Shonna Dorsey has been a staple in the Omaha tech community for most of the last decade since co-founding Interface Web School in 2014. Today the north Omaha native serves as executive director of the Nebraska Tech Collaborative. She discussed her career path and passion for tech workforce development with moderator Jeff Slobotski at a recent Millwork Conversations event.
Dorsey said the Omaha startup community “feels a lot more welcoming and inclusive and supportive” compared to 10 years ago. “It was not that [way] when I started. It was super hard to get anything…going and get support,” she recalled of her time working to launch Interface Web School.
Interface Web School was a web development training school started with the intent to help build and retrain tech talent in the Midwest.
“I was criticized a lot at that time for not being super technical,” she said. “But I believe in the power of tech and how it can transform people’s lives. I’ve seen it time and time again.” So Dorsey persisted.
Although she wasn’t a programmer herself, Dorsey was confident that her existing skill set: project management, follow through, cultivating an extensive network with technical expertise — paired with an experienced founding team — were the right ingredients for success.
Besides, Dorsey said she had already quit her full-time job to start and run Interface as the school’s managing director, so she felt that she had to keep pushing. That wasn’t an easy task. Dorsey said she struggled with imposter syndrome.
“I felt like a total fraud all the time,” Dorsey recalled. “When people would call me out I would take it super personally because…I felt like they were right, like they found out something about me.”
Little by little Dorsey overcame her (and others’) doubts one student success story at a time. Meaningful partnerships with organizations like First National Bank further bolstered confidence in Interface’s ability to fulfill its mission.
One success led to another and demand increased for pilot programs with Interface students and local companies, Dorsey said. “And then seeing people achieve the outcomes that I was looking for, which is their lives are transformed. Then their families change. That’s amazing!”
Just as Dorsey was finding her rhythm running the day-to-day operations at Interface she experienced a personal trauma — she was assaulted. Dorsey said the assault was followed by a “very long period of PTSD” and a drawn out series of court appearances.
It took a couple of years for the case to come to an end and at that point Dorsey said she was burned out. She told her business partners that she wanted to find someone else to run Interface so she could find a job that was “a little bit more chill for a while.” The founding team decided the options were to find a buyer or close the doors for good.
Enter the AIM Institute. AIM was interested in acquiring Interface. They were also interested in acqui-hiring Dorsey to continue running the school. The acquisition went through and Dorsey joined AIM as the VP of Tech Education to oversee Interface.
Dorsey said that while Interface continued to thrive under the AIM umbrella, she became increasingly overwhelmed by burnout. Until one day she decided it was time to make a pivot.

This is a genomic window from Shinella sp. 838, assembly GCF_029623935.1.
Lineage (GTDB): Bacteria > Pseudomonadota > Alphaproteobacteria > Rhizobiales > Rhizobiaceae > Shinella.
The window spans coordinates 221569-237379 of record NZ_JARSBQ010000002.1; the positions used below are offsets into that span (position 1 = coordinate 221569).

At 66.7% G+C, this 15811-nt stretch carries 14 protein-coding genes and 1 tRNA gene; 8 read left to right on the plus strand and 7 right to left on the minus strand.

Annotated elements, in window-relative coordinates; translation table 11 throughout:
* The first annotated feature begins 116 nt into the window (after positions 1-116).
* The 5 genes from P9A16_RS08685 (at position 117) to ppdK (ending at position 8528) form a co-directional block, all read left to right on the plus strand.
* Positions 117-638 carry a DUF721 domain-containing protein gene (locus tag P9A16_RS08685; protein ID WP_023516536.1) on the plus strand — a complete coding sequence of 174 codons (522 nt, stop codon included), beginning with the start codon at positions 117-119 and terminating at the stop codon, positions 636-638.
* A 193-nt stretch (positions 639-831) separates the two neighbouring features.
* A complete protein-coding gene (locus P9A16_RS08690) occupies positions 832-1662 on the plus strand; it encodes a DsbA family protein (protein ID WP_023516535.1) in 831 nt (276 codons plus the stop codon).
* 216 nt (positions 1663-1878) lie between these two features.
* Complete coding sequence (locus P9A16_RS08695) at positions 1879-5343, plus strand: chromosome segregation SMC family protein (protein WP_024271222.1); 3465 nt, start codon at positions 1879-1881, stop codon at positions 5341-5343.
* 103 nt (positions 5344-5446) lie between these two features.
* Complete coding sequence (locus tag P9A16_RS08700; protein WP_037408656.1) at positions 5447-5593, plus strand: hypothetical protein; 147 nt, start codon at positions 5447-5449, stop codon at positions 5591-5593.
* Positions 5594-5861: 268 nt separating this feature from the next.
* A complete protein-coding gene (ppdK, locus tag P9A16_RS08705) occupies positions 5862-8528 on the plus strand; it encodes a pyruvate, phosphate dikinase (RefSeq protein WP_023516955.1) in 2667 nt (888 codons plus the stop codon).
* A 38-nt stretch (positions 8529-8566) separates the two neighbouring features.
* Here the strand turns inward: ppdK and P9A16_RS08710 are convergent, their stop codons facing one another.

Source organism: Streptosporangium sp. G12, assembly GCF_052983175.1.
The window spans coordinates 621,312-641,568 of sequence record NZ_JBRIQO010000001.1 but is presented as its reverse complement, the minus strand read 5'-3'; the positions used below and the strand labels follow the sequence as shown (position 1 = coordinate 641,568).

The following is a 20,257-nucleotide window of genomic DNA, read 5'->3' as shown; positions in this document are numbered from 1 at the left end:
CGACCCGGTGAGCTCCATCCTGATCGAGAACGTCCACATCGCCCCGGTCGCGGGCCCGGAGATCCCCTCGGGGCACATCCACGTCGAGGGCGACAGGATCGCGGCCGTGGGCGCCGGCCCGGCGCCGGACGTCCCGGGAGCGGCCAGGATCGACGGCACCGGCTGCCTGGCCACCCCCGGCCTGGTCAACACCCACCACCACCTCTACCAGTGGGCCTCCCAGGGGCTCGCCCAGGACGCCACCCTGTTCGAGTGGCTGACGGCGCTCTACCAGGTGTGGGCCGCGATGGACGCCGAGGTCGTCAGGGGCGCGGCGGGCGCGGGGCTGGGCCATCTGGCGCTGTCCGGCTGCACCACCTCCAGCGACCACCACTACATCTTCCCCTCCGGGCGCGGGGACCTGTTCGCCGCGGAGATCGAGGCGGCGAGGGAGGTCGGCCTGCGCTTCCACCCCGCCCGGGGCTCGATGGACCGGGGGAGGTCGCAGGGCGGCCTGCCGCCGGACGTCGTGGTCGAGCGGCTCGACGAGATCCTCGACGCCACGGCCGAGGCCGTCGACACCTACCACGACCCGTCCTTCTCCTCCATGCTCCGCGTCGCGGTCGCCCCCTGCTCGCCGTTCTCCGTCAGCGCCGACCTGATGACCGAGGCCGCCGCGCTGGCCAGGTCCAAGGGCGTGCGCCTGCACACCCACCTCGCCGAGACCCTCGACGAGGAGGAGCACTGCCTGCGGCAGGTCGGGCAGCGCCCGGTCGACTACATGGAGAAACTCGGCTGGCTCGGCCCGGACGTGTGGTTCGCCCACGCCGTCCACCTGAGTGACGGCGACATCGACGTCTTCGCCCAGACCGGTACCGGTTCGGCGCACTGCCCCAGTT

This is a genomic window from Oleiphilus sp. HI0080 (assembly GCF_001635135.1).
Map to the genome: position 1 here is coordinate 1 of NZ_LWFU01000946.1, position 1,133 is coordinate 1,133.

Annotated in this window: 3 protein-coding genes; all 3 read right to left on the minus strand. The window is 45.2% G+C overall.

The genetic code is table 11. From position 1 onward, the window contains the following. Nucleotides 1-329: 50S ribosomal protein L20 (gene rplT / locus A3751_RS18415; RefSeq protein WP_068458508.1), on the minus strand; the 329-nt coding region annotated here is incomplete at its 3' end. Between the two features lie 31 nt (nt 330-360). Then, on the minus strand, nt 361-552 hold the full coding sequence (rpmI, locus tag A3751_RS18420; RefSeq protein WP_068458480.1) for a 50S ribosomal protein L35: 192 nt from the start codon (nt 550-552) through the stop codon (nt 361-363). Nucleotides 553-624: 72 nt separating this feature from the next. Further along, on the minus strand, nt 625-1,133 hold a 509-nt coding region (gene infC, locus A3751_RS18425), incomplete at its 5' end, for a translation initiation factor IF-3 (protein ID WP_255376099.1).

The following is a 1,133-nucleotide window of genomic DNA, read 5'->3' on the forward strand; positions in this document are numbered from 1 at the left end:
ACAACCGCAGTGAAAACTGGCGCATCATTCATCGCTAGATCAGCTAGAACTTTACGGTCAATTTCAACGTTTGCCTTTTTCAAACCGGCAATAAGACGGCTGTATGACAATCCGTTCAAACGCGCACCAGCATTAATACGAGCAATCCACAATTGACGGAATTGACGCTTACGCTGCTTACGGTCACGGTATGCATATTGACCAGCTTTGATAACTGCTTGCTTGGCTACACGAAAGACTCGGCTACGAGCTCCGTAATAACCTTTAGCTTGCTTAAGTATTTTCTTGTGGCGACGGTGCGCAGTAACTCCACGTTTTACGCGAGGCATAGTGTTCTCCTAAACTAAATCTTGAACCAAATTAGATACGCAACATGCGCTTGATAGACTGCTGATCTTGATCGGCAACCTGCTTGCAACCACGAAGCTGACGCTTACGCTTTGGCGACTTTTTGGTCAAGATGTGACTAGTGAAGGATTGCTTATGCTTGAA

“I just…turned in my notice. I did not have a job.”
Dorsey posted on LinkedIn that she was a “talent development consultant” — a title she said she created on the spot — and started getting clients. By this point in her career, after successfully founding and selling a company, Dorsey said she had a better understanding of her worth.
Dorsey spent six months as a contractor for Mutual of Omaha before deciding to go full time for the next four years. She started a tech apprenticeship program in partnership with Metropolitan Community College to upskill existing Mutual employees so they could transition into technical roles at the company.
“So basically do what we’re trying to do at Interface, but have the employer buy in on the front end,” Dorsey said. “Because I think that is a missing piece with education. I think that if we’re really workforce advocates that the employers need to be bought in on day one.”
Dorsey took advantage of her ability to work remotely during the pandemic and moved to South Dakota and then Florida. It was while living on the beach in Florida when Dorsey was approached to apply for the executive director role at NTC.
At first she was hesitant to move back to Nebraska, she said. But eventually Dorsey was lured by the opportunity to make an impact on the tech workforce at scale on a statewide level in Nebraska. She’s been NTC’s executive director since January 2023 where she is working to expand the organization’s reach beyond the densely populated Omaha-Lincoln corridor.
“We’re working on a project that’s led by UNO’s Center for Public Affairs Research to create a robust data platform that anyone in the state can use to help inform the decisions they make about the workforce,” Dorsey said. “It’ll be available publicly.”
Other NTC priorities Dorsey mentioned include:
- Increasing tech apprenticeship programs for folks who didn’t go college or have internships earlier in their career paths
- Supporting high growth startups to create more interesting jobs in order to attract and retain workforce
- Cultivating a diverse pipeline of future tech workforce by spreading awareness of tech careers to students
Stay tuned for a follow up story on the NTC Data Dashboard Project with UNO to learn more about the intended outcomes and give your input on what should be included.